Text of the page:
I formed my response to the visual world growing up in North Texas, a landscape of intense sun, flatness, and air. Taking light and the natural world as subjects, I work from a combination of free association and direct observation. I am compelled by the interplay of light and shadow that creates emotional meaning, and am equally interested in looking inwards to depict incorporeal works of imagination.
Painter, printmaker, and public artist, Goldman has been described as “an artist of vision and precision”1; “one of this country’s most exciting watercolorists”2; and “a true cognoscenti of the medium.”3 Her 60,000+ terrazzo installation at Boston’s Logan Airport is noted as one of the area’s most successful public art endeavors.4
Goldman received her BA from Smith College and her MFA from the University of Wisconsin. She has taught at Massachusetts College of Art and Design, the University of California Los Angeles, Rice University, and the University of Hartford, and also been a visiting artist at Harvard University and Artist Proof, South Africa.
Goldman has received various grants and fellowships for her work, including fellowships from the Ballinglen Arts Foundation in Ireland, the Oberpfalzer Kunstlerhaus in Germany, and the Cité des Arts in France. Goldman is represented by Soprafina Gallery, Boston; Stewart & Stewart Fine Arts, Michigan, and McGowan Fine Arts, New Hampshire. Her work is included in the permanent collections of the Bibliothèque Nationale de Paris, the Peabody-Essex Museum, the Brooklyn Museum, the Boston Museum of Fine Arts, the Library of Congress and many other public and private collections.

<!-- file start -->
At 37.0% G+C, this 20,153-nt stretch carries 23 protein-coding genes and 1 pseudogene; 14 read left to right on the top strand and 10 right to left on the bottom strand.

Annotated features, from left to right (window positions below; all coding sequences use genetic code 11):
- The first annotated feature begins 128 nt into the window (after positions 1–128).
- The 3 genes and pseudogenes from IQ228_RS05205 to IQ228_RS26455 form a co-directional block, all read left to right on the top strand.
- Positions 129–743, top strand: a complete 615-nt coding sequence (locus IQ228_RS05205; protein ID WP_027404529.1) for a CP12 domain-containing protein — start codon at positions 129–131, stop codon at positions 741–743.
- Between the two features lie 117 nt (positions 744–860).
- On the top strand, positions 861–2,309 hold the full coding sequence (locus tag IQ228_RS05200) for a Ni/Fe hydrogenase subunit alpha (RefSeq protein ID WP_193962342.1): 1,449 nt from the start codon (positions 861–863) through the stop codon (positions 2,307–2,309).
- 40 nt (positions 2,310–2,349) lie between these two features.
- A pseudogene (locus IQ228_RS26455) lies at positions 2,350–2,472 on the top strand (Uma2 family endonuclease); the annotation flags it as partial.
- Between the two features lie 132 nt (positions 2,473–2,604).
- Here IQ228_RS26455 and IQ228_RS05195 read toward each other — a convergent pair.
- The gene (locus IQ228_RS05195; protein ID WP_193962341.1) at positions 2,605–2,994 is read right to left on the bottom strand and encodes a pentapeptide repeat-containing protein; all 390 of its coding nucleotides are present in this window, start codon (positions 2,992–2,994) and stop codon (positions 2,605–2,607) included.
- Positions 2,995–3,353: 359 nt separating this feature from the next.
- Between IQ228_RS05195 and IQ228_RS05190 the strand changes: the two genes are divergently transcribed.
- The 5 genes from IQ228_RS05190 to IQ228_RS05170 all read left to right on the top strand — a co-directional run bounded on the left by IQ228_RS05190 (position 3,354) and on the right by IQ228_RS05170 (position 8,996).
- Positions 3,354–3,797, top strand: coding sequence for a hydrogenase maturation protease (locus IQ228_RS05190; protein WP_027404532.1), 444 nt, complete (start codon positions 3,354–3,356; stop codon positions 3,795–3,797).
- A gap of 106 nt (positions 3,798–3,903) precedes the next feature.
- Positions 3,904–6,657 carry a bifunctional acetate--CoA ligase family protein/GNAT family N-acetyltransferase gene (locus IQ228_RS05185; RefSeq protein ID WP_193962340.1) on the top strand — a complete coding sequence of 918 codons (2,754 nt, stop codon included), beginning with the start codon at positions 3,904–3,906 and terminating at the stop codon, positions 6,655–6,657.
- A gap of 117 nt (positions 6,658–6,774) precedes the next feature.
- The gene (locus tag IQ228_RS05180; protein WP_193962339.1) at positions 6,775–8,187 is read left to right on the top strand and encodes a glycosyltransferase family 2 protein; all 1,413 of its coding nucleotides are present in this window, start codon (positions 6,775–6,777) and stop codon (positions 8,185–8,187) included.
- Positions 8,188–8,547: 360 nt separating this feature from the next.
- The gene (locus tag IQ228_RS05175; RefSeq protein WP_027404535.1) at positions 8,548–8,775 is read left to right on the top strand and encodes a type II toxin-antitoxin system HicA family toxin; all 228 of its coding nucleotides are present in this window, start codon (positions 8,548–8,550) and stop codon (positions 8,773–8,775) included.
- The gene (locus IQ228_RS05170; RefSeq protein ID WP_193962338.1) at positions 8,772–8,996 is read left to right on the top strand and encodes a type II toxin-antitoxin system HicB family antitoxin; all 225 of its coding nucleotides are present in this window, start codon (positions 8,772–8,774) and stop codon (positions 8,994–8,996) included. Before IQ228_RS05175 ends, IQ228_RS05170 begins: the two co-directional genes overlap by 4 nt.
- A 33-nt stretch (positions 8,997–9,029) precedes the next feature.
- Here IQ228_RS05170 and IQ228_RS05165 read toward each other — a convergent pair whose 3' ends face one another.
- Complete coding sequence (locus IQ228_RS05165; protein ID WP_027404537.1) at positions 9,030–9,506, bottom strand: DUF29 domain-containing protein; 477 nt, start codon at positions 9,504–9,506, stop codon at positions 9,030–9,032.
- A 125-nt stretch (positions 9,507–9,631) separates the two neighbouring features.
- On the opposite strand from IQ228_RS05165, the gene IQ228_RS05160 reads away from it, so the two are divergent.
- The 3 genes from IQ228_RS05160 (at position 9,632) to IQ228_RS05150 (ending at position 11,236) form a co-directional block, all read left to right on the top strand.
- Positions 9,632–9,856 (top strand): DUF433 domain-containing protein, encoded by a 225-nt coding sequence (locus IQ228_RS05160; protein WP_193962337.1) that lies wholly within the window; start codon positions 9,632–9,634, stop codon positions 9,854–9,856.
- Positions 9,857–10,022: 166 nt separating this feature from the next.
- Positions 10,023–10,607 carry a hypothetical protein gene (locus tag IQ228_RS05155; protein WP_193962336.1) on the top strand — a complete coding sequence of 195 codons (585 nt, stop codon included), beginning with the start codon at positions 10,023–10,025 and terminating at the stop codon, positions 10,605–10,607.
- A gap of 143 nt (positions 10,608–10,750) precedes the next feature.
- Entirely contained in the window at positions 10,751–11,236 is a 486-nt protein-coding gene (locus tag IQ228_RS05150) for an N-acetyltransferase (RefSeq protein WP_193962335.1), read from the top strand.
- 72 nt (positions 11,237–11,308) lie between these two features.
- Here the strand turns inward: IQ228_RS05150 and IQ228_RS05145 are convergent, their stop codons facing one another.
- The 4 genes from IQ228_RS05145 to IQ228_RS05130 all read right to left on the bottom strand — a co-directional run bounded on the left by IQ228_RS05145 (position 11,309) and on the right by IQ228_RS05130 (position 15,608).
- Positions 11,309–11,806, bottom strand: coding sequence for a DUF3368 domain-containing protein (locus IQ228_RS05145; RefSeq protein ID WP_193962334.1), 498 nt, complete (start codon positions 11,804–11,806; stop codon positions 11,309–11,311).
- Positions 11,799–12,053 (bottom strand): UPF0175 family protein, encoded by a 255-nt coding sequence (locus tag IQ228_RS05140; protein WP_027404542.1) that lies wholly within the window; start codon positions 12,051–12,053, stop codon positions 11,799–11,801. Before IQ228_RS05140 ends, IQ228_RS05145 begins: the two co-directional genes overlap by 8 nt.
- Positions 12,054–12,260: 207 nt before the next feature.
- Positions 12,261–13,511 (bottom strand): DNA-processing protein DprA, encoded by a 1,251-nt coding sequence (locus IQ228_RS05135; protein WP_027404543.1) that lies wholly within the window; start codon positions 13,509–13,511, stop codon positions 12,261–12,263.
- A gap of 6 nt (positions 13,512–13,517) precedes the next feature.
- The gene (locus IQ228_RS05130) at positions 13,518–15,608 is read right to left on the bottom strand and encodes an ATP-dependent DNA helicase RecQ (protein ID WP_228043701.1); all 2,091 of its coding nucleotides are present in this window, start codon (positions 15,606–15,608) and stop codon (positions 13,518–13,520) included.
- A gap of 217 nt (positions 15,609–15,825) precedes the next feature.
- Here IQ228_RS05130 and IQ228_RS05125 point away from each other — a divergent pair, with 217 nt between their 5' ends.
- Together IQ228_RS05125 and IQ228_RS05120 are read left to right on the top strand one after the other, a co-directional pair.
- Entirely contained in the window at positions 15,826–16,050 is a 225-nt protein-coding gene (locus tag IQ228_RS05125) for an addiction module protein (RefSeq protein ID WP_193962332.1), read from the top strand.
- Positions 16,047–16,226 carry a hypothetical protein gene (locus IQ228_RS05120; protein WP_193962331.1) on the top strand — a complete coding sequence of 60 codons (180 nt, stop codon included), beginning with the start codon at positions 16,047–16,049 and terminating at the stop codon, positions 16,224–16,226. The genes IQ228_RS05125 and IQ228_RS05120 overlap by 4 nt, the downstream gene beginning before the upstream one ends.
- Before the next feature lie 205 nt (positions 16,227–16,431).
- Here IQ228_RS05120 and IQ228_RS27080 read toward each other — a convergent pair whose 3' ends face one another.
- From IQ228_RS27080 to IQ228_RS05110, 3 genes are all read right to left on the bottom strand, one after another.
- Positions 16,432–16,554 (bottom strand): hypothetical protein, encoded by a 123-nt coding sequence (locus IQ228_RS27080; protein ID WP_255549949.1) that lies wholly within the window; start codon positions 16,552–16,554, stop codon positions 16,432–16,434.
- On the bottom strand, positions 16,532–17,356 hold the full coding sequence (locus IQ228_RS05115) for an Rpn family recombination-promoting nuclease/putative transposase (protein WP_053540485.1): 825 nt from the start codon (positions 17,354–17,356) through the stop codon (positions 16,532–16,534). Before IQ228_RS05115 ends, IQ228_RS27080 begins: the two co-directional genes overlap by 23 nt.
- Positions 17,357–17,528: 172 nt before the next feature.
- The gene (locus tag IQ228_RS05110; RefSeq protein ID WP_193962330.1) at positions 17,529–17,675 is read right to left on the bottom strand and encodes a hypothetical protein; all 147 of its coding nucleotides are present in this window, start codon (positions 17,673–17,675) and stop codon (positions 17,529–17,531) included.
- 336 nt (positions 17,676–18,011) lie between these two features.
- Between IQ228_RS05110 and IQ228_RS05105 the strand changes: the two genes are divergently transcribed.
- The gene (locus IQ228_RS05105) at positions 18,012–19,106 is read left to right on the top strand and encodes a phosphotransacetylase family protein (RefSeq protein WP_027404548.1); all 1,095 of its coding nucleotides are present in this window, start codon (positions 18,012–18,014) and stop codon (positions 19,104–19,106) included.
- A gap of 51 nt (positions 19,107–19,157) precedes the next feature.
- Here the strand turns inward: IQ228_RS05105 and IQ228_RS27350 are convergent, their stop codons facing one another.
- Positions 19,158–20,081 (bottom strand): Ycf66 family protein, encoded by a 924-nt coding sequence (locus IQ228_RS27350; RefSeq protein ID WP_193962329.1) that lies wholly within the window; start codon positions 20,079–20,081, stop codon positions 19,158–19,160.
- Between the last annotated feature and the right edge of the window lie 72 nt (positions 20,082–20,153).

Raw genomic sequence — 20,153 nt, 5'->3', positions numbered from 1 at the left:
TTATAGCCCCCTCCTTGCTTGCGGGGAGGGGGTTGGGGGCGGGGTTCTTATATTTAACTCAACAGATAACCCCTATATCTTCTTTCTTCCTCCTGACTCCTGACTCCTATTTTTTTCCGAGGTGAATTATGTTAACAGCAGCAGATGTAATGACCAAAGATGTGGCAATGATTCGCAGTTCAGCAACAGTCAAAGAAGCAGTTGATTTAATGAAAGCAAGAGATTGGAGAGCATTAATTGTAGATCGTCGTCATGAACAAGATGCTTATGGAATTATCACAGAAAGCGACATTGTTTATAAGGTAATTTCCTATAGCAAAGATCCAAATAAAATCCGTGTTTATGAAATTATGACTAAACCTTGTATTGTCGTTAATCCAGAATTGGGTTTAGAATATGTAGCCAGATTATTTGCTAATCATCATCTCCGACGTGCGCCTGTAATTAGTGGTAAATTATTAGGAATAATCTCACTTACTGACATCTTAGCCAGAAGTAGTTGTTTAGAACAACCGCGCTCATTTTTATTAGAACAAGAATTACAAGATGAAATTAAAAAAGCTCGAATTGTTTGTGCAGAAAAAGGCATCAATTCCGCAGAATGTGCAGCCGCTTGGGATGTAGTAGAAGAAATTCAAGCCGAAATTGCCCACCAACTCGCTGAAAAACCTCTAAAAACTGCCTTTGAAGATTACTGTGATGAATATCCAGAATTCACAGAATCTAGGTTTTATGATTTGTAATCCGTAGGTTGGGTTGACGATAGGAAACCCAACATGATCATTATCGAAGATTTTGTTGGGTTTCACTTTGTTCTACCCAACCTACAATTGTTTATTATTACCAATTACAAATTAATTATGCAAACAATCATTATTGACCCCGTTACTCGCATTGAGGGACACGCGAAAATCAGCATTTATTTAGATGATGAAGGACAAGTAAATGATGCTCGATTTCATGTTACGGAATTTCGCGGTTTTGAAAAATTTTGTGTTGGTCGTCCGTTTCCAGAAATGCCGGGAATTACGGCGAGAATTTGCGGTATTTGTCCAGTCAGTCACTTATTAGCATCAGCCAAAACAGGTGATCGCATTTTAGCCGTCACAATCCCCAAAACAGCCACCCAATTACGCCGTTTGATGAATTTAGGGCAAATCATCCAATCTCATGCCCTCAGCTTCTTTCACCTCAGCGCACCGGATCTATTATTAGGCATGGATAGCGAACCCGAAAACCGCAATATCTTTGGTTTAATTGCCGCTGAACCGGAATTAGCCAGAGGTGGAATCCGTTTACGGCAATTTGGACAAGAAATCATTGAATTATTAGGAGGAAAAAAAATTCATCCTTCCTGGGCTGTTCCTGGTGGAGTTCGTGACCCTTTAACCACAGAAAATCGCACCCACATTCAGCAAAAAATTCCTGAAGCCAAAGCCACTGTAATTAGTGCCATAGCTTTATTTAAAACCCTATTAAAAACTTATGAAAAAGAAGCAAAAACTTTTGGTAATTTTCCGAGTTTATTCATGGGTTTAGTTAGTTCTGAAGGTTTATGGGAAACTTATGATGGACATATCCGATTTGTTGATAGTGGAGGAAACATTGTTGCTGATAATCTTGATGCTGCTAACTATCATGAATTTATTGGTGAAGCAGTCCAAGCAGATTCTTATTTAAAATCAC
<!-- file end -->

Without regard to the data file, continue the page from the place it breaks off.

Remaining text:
Goldman was the Chair of the Saint Botolph Club Foundation (2003-2009), a non-profit organization that gives grants to emerging artists, and to distinguished artists who have made a significant contribution to the arts.
1. Twenty Years of Watercolor, Cate McQuaid, Boston Globe, 2002
2. Jane Goldman’s Watercolors, Christopher Millis, Boston Phoenix, 2002
3. Art: Newbury Street, Christopher Millis, Boston Phoenix, 1997
4. Greater Boston’s Public Art: the best and the worst, Boston Globe, 2002